Pruritus vulvae is literally, itching of the vulva.
Frequency of the condition is unknown, but it is speculated that majority of women suffer from it at some time in their lives (mostly during postmenopausal period due to oestrogen deficiency) (1).
The history of the condition and a thorough clinical examination may suggest the cause.
- the presenting complaint should be considered in context of the general health of the patient and examination for signs of generalised skin conditions should be undertaken.
- history should inquire about:
- onset, severity and quality of itch, timing of itch
- relieving/exacerbating factors
- bathing/skin care history
- previous treatments
- itchy contacts, pets, sexual exposure
- relation to coitus and menstruation
- travel history
- topical application to identify irritants and allergens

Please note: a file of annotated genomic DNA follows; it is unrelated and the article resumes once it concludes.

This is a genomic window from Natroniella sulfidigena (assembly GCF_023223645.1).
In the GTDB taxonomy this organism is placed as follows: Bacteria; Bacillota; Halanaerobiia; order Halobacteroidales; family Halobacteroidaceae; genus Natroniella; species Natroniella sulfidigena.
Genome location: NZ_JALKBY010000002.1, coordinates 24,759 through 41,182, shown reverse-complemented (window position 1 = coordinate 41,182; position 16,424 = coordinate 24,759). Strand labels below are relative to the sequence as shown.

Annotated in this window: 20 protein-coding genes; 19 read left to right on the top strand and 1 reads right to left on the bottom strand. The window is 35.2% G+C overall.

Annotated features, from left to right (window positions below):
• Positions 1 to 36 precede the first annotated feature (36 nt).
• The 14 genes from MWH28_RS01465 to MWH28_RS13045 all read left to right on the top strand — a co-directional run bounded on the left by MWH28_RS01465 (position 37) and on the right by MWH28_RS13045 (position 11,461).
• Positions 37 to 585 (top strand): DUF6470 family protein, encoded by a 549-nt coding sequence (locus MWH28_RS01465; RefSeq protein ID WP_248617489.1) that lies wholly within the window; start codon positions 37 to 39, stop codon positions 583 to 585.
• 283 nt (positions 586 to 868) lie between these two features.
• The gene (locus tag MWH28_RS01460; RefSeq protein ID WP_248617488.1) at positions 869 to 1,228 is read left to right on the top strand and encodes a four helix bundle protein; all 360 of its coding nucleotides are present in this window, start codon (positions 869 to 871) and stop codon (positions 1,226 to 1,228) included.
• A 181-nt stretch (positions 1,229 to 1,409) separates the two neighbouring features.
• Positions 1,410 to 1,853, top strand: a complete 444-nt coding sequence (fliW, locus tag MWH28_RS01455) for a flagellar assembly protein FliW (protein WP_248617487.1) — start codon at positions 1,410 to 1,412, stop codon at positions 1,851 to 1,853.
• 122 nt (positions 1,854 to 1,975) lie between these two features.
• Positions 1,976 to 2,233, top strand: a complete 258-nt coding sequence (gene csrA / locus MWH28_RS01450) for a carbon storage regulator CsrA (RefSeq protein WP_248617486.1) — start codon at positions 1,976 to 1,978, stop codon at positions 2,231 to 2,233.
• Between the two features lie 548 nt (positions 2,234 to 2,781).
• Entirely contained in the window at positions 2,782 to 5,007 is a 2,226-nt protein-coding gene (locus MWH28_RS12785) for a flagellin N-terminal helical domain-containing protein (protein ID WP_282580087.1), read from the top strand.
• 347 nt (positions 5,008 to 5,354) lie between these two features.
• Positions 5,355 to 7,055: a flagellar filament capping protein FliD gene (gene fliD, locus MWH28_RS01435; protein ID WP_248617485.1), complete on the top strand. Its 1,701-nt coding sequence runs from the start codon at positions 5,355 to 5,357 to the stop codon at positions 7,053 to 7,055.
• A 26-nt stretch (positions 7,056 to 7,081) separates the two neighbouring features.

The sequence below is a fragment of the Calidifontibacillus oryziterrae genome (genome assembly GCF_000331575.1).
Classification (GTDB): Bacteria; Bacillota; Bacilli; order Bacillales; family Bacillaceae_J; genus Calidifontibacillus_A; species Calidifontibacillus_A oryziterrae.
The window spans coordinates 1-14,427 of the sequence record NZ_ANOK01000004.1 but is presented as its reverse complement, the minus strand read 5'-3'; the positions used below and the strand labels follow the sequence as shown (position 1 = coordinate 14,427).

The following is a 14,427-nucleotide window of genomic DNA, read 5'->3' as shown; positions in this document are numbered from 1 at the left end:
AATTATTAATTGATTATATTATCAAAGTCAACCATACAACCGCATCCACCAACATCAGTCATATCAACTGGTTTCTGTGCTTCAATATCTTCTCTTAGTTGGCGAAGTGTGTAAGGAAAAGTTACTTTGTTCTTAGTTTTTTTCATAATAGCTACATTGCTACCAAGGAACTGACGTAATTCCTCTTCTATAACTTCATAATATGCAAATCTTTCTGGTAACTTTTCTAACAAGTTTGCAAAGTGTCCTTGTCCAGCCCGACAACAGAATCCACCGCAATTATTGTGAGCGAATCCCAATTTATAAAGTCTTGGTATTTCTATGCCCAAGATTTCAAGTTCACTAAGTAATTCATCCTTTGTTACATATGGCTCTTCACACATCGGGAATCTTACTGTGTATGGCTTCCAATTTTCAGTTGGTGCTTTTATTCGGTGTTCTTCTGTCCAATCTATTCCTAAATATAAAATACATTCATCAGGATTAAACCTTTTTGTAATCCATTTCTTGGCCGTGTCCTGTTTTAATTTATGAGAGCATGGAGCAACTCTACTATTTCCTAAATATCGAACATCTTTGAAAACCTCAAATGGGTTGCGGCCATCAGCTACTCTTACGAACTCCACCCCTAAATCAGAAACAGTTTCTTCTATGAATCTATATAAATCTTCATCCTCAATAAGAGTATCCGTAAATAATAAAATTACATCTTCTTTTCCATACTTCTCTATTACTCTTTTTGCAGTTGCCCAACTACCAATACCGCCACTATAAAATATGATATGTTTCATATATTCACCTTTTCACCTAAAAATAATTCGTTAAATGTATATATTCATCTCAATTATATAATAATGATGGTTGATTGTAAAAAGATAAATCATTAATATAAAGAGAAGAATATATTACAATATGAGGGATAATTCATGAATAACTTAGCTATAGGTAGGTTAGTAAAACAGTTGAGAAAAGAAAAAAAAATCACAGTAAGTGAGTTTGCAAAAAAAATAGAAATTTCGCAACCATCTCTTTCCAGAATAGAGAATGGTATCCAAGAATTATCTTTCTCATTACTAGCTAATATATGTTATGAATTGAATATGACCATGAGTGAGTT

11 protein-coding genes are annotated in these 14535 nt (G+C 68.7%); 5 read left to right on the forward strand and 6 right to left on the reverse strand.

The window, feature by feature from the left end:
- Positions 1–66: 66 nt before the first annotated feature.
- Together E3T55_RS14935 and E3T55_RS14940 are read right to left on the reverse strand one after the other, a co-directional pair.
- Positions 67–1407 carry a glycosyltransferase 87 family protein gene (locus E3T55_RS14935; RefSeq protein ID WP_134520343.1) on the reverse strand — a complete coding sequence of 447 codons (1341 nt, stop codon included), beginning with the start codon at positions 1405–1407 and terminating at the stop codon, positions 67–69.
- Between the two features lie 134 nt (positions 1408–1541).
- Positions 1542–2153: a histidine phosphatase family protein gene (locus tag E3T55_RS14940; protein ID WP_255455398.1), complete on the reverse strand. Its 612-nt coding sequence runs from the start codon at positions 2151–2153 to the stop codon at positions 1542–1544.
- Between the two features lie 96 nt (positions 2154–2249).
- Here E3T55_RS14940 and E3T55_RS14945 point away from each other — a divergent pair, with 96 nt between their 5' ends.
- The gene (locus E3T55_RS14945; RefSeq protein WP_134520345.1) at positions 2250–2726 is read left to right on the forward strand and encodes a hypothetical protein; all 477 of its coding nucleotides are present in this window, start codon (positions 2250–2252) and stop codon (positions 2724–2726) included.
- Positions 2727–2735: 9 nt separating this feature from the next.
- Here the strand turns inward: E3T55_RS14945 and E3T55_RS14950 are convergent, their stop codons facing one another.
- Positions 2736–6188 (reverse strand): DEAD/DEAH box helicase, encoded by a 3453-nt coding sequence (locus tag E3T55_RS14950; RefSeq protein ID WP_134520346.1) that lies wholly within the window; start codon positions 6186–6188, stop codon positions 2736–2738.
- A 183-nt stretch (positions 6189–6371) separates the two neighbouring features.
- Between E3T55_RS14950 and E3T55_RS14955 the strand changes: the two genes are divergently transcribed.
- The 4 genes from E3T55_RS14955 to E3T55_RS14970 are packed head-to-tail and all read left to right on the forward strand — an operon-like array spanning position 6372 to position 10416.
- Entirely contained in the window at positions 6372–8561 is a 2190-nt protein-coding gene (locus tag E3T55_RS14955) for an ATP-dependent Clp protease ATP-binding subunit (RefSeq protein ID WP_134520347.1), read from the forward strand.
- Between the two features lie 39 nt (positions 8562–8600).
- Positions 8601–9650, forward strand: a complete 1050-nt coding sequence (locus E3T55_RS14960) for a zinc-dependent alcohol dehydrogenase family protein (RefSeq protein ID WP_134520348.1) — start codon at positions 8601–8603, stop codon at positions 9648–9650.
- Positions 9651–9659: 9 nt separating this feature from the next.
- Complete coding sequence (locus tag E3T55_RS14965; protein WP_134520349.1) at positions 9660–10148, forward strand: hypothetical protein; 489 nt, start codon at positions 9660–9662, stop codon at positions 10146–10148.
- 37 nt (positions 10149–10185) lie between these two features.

- previous history of itch/rash
- past medical history like atopy, diabetes mellitus, etc.
- physical examination
- vulva and genital tract should be examined.
- primary skin lesions and secondary skin lesions resulting from scratching (excoriation, hyperpigmentation and lichenification),
- look for any discharge
- laboratory examinations
- a cervical smear should be taken
- vulval and high vaginal swab should be taken
- if there is leukoplakia present then the patient should be referred for vulval biopsy.
Patients presenting with this condition should be screened for diabetes (urine test for glucose).
- (1) Swamiappan M. Anogenital Pruritus – An Overview. Journal of Clinical and Diagnostic Research : JCDR. 2016;10(4):WE01-WE03.
Last edited 06/2018